If the interests of the state can be identical to the interests of whichever man holds power, I think state interests becomes a useless term. Stalin pursued Stalin’s interests. You don’t purge virtually every experienced officer from your military in 1941 – after you’ve seen the blitzkrieg, for crying out loud – out of concern for your country’s interests. You do it out of paranoia and twisted ideology.

    You don’t use your limited rail stock to ship Jews to Dachau when your hard-pressed army is crying for materiel in the national interest. Hate, ideology, madness, not cool, calm interests. Nor do you massacre civilians who have begun by welcoming you as a liberator, as Hitler did during Barbarossa. That’s ideology, not interest.

    History is the lust for power, greed, pride, hate, resentment, blundering stupidity and only on rare occasions involves a rational assessment of interests.

    So, I’ll cite Jehovah and Jesus as my sources on the sinful nature of man, Nietzsche on lust for power as prime motivator, the Founding Fathers as my co-religionists in the belief that man cannot be trusted to behave rationally but will likely abuse any shred of power he comes into, and throw in Otto Von Bismarck as my example of the futility of imagining that man and his actions can be contained within a rational interests-based international paradigm.

    Well-fed, well-taught and well-governed, man can behave well. But give him any excuse and out come the machetes and the machine guns and the gas. That applies equally to the little guy and to the great leader.

  • PD Shaw Link

    “How was World War I a state or states acting in their interests?”

    All of the states believed they would win, or felt that the consequences of not acting were too great. The First World War is a great novel, perhaps written in Russian — all of the state-actors are credible and act within the framework of their character and experience, but when the pieces unfold all together, the result was none to their liking.

  • Guarneri Link

    ” the Founding Fathers as my co-religionists in the belief that man cannot be trusted to behave rationally but will likely abuse any shred of power he comes into”

    And yet Sir Michael consistently supports the most corrosive device ever created to facilitate concentration of power for the benefit of the few: large government. Obama and the Comcast deal anyone? Its called irrationality.

  • michael reynolds Link


    It would be so great if you’d read just a little history. Just a teensy bit. You could start here:

    It’s a fun little story all about how great laissez-faire capitalism is.

  • steve Link

    We know the problem with too little government, we have third world failed states to show us that problem. We know the problem with too much government. We had the fascists and communist governments to show us that problem. We are now just arguing about where we should be in between.

    On topic, I think your summation of history was what I was taught, except the part about the US being responsible for everything. That seems newer and a mostly neocon belief, though the liberal interventionists share it selectively also.


  • TastyBits Link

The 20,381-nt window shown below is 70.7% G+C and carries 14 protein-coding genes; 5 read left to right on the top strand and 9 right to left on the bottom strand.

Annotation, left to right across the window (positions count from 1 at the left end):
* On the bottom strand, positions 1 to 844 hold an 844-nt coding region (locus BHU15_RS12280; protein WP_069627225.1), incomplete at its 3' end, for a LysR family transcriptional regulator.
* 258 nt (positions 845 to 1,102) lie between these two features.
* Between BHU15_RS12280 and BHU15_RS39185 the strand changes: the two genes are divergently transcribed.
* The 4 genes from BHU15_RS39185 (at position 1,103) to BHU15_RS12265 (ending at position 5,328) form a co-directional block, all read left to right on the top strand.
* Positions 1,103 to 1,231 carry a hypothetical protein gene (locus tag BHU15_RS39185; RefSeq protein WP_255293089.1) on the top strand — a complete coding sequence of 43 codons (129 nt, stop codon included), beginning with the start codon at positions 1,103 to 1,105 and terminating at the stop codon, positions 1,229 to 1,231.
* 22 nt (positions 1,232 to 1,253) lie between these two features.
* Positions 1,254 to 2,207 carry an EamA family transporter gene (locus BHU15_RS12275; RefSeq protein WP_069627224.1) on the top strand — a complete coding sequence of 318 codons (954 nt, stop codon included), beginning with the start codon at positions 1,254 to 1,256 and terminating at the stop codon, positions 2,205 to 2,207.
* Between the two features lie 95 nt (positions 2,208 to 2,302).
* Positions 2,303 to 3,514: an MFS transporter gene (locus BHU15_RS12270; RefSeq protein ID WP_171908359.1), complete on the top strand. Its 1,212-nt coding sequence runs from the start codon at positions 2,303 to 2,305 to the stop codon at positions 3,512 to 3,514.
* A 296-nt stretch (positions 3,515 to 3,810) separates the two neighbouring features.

@michael reynolds

    … Nietzsche on lust for power as prime motivator …

    It was not a lust for power it is a will to power. A being wants power first over its self and second over that which can affect its self. Emotions are separate from power.

    NOTE: Nietzsche is far too often quoted out of context. “God is dead” refers to Christians killing their God, but you need to read it in context to understand what he is saying.

  • michael reynolds Link


    I agree as to the start of the war. Where they ceased any pretense of acting in the interests of the state was in the continuation of same. By 1915 they knew it was a war of attrition. The Germans tried to overcome the demographics with technological innovation, especially the use of poison gas. But all sides knew this war was annihilating the very regimes, the very societies they set out to defend.

    So why didn’t they get together in Switzerland and work it out? The war started by accident (short-hand term) but it could have been stopped by design. It wasn’t. Millions more died. They knew they were killing what they meant to save, kept going anyway. Why? Pride, lack of imagination, inertia, careerism, a bunch of things that have a lot to do with human weakness and nothing to do with any rational notion of interests.

    It was not the starting of the war that destroyed old Europe, it was its continuation, the sheer scale of death and horror. All of which could have been stopped had the participants considered their actual interests.

    By mid 1863 the Confederacy knew it would lose and that the slave economy was done for. Kept fighting. By 1941 – before the US even got into the war – the Nazis knew they would not take Russia, and they knew that their only chance of surviving was if they could get the Allies to turn on Russia. Kept dropping bombs on England anyway. Japan knew they couldn’t beat the US and gambled on us suing for peace. When we failed to sue for peace, they knew they wouldn’t win. Kept fighting anyway.

    Interests do not drive history, humans drive history, and humans are assholes.

  • Andy Link

    I would also add that government is only possible under one of two conditions:

    1. Shared values
    2. Overwhelming, crushing force

    True is most cases, but I don’t think those two conditions are mutually exclusive.